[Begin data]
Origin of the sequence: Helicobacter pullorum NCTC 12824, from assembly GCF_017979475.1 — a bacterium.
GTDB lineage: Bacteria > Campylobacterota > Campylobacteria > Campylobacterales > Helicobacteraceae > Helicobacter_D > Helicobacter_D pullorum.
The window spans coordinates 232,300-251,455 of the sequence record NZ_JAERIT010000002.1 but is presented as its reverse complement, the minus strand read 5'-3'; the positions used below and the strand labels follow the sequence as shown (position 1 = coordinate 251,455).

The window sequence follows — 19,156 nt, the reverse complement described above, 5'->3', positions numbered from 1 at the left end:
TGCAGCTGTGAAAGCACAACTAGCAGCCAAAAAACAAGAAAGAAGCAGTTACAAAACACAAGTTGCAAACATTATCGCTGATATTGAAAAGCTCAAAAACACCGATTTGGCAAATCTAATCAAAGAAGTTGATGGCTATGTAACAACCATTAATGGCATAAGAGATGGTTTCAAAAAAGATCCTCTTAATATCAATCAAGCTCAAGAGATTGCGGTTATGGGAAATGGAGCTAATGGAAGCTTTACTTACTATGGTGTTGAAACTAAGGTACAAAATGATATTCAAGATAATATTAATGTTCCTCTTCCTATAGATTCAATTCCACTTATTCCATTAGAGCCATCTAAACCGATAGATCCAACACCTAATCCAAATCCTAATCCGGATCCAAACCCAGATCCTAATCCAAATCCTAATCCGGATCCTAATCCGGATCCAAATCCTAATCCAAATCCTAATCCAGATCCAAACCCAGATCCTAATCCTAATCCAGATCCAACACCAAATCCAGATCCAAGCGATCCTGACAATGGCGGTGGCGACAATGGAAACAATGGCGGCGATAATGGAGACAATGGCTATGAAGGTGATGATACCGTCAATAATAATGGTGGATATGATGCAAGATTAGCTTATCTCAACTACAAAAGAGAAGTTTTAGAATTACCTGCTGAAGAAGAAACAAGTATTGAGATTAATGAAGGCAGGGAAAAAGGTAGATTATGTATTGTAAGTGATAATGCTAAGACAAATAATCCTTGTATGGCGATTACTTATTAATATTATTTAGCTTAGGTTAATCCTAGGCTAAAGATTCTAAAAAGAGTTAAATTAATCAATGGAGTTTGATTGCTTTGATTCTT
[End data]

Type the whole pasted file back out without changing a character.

Origin of the sequence: Helicobacter pullorum NCTC 12824, from assembly GCF_017979475.1 — a bacterium.
GTDB lineage: Bacteria > Campylobacterota > Campylobacteria > Campylobacterales > Helicobacteraceae > Helicobacter_D > Helicobacter_D pullorum.
The window spans coordinates 232,300-251,455 of the sequence record NZ_JAERIT010000002.1 but is presented as its reverse complement, the minus strand read 5'-3'; the positions used below and the strand labels follow the sequence as shown (position 1 = coordinate 251,455).

The window sequence follows — 19,156 nt, the reverse complement described above, 5'->3', positions numbered from 1 at the left end:
TGCAGCTGTGAAAGCACAACTAGCAGCCAAAAAACAAGAAAGAAGCAGTTACAAAACACAAGTTGCAAACATTATCGCTGATATTGAAAAGCTCAAAAACACCGATTTGGCAAATCTAATCAAAGAAGTTGATGGCTATGTAACAACCATTAATGGCATAAGAGATGGTTTCAAAAAAGATCCTCTTAATATCAATCAAGCTCAAGAGATTGCGGTTATGGGAAATGGAGCTAATGGAAGCTTTACTTACTATGGTGTTGAAACTAAGGTACAAAATGATATTCAAGATAATATTAATGTTCCTCTTCCTATAGATTCAATTCCACTTATTCCATTAGAGCCATCTAAACCGATAGATCCAACACCTAATCCAAATCCTAATCCGGATCCAAACCCAGATCCTAATCCAAATCCTAATCCGGATCCTAATCCGGATCCAAATCCTAATCCAAATCCTAATCCAGATCCAAACCCAGATCCTAATCCTAATCCAGATCCAACACCAAATCCAGATCCAAGCGATCCTGACAATGGCGGTGGCGACAATGGAAACAATGGCGGCGATAATGGAGACAATGGCTATGAAGGTGATGATACCGTCAATAATAATGGTGGATATGATGCAAGATTAGCTTATCTCAACTACAAAAGAGAAGTTTTAGAATTACCTGCTGAAGAAGAAACAAGTATTGAGATTAATGAAGGCAGGGAAAAAGGTAGATTATGTATTGTAAGTGATAATGCTAAGACAAATAATCCTTGTATGGCGATTACTTATTAATATTATTTAGCTTAGGTTAATCCTAGGCTAAAGATTCTAAAAAGAGTTAAATTAATCAATGGAGTTTGATTGCTTTGATTCTT